Elizabeth Gorski’s syndicated Los Angeles Times crossword, “Invitees”

LA Times Sunday crossword solution, 3 3 13 “Invitees”

I’m having trouble parsing the title, “Invitees,” as it relates to the theme. Double up on the T sound and “invite T’s” must be the gist here. Each theme answer has a T added to a familiar phrase to change the meaning. In each case, the T stands apart, pronounced as “tee”:

  • 23a. [Heavenly ruler?], ST. PETER’S T-SQUARE. Ruler to measure things, not to reign.
  • 35a. [Game with swinging and dancing?], DISCO T-BALL. That would make T-ball a lot more entertaining for little kids’ parents.
  • 43a. [Theban king’s dinosaur?], OEDIPUS’ T. REX.
  • 69a. [Economy-boosting govt. issue?], STIMULUS T-BILL.
  • 96a. [Steaks served at roasts?], FUNNY T-BONES.
  • 102a. [Contraption that gives skiers a lift in more ways than one?], COFFEE T-BAR. Hot drinks would be welcome on the slope, wouldn’t they?
  • 118a. [Motto for the Untouchables?], STAND BY YOUR T-MAN. I like the Tammy Wynette riff even if this “T-” and the one in 69a both stand for the U.S. Treasury.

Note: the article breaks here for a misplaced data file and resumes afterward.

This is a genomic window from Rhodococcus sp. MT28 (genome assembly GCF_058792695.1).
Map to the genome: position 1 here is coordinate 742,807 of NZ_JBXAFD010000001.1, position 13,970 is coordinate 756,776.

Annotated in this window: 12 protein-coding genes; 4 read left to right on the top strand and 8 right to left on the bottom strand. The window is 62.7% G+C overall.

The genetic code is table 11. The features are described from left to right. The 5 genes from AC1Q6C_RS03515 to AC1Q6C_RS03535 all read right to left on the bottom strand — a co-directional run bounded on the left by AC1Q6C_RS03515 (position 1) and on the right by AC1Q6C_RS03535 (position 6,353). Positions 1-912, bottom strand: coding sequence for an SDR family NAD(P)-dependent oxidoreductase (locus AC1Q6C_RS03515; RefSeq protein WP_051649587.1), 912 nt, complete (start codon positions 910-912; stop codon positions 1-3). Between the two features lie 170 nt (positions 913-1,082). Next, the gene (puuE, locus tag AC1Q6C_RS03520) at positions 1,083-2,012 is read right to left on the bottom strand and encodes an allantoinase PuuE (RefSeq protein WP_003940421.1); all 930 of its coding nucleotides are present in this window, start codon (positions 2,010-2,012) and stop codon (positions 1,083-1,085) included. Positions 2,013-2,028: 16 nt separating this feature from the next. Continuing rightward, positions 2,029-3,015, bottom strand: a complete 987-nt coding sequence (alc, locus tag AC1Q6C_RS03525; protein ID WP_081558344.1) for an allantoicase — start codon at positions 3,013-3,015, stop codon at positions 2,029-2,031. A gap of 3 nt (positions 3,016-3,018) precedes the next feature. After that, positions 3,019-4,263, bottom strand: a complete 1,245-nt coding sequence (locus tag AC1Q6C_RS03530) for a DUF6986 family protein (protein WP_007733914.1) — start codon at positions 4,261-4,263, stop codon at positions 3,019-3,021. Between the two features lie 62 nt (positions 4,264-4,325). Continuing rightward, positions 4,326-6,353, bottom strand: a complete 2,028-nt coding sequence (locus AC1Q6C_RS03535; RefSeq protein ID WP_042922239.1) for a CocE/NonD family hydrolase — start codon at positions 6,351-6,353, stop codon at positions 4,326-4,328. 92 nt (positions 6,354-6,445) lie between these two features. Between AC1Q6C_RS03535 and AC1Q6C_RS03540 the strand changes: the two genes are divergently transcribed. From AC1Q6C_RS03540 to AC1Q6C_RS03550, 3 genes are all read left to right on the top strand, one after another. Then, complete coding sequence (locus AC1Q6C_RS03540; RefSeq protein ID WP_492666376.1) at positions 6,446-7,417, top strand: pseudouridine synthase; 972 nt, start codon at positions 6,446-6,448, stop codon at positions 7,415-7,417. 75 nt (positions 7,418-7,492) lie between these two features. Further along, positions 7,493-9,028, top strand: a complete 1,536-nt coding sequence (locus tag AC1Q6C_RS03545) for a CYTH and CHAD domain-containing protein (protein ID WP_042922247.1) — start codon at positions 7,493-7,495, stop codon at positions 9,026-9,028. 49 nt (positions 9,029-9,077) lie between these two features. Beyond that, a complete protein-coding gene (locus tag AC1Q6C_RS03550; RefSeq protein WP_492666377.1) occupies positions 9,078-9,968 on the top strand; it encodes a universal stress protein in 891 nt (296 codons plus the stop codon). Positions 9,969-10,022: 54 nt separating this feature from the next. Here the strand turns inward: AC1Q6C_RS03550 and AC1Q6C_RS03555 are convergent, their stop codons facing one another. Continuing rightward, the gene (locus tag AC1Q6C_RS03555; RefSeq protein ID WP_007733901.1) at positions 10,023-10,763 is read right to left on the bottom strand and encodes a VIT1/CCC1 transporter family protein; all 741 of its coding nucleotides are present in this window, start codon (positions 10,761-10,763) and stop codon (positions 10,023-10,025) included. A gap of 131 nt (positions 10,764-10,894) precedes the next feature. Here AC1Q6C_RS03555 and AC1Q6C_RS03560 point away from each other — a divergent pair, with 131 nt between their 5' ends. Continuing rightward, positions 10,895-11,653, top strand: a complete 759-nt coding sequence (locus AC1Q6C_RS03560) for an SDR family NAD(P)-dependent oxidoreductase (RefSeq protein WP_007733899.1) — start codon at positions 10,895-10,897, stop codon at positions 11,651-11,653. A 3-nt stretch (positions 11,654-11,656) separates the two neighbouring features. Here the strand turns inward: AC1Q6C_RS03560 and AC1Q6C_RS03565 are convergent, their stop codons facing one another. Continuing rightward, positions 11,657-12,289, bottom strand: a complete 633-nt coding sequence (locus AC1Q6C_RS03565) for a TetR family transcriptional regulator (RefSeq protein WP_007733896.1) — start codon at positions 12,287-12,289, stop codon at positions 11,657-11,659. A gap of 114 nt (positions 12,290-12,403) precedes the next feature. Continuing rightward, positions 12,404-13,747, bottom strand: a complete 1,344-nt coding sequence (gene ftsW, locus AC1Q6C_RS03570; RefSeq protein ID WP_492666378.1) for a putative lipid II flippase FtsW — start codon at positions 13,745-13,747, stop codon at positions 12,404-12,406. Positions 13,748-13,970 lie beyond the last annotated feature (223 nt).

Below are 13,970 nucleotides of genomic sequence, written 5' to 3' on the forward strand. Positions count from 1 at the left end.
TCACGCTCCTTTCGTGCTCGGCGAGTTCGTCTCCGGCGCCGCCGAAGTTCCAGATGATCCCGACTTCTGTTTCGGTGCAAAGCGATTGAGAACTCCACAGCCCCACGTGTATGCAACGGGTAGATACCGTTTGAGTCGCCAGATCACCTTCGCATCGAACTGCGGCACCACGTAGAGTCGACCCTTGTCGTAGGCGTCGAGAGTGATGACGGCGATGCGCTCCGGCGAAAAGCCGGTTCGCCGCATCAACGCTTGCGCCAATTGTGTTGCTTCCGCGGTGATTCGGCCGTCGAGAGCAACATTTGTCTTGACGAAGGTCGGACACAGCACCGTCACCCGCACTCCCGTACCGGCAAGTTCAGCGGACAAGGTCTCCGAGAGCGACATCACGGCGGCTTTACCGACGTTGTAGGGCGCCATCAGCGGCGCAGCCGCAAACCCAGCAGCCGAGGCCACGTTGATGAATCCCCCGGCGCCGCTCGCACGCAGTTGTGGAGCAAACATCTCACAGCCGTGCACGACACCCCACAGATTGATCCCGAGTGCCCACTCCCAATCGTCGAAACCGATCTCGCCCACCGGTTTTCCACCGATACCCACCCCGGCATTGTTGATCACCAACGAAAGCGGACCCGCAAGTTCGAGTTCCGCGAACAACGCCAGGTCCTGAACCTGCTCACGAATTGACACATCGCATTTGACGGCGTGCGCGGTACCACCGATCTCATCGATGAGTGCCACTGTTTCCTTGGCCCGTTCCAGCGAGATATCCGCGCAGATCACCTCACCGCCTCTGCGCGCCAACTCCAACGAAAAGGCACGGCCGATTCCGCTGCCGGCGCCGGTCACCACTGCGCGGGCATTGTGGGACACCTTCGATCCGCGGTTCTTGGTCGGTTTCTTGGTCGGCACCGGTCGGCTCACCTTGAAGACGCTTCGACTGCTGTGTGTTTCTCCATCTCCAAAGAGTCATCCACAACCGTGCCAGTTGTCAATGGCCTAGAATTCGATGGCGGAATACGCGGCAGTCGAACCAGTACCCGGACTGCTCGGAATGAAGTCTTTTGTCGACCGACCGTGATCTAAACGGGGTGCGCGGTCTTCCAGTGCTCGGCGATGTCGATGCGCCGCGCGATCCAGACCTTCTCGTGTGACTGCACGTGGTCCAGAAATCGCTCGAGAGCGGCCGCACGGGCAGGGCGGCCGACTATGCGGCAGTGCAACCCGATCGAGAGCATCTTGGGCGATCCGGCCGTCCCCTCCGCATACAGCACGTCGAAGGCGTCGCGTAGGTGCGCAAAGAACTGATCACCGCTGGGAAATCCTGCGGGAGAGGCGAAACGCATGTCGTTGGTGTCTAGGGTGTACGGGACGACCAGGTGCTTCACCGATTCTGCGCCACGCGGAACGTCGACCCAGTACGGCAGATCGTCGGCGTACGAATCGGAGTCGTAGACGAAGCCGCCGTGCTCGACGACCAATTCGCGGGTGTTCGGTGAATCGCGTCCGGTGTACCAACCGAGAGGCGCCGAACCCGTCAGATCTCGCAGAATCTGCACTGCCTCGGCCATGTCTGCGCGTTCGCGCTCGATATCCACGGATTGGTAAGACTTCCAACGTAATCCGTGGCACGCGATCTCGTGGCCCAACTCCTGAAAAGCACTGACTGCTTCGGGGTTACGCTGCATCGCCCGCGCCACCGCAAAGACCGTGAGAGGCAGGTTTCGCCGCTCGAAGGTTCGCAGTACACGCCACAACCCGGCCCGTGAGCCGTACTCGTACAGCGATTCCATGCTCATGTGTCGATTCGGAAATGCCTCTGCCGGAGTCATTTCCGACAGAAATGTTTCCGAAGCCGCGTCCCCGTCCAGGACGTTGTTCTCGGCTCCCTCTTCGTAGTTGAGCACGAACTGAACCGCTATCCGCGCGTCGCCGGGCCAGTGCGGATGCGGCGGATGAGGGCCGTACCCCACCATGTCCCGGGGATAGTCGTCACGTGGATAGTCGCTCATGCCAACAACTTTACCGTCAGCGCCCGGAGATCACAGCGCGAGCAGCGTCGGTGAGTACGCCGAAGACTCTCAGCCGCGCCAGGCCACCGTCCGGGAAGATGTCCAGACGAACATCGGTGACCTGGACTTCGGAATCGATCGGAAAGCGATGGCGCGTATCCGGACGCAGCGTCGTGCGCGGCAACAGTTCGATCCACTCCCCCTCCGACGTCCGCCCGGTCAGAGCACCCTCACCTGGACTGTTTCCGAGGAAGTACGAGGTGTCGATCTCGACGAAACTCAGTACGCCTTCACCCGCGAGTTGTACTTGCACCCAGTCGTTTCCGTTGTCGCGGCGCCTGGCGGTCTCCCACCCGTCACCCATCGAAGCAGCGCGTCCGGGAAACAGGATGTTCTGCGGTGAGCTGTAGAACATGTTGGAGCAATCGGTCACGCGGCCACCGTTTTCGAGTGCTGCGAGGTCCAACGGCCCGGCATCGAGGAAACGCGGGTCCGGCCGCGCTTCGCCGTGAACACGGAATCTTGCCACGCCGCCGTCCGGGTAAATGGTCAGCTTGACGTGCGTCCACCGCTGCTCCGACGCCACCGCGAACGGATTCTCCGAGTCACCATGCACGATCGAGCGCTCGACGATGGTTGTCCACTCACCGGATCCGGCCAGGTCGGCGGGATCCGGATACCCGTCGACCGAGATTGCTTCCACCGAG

Solid theme, and I like the elegance of the added T’s standing apart in every theme answer (as opposed to, say, turning “sink” into “stink” some of the time).

Notes on the fill and clues:

  • 8a. [Spring title on a beefcake calendar], MR. MAY. Is this a thing? Just to be sure, I Googled “Mr. May” calendar. Yes, I saw enough beefcake. The clue checks out.
  • 31a. [Best-selling physician], DR. SPOCK. Great answer.
  • 53a. Stereo on one’s shoulder], BOOMBOX. Or hoisted over one’s head, Cusack style.
  • 60a. The Green Wall of China is designed to slow its expansion], GOBI Desert. New info for me.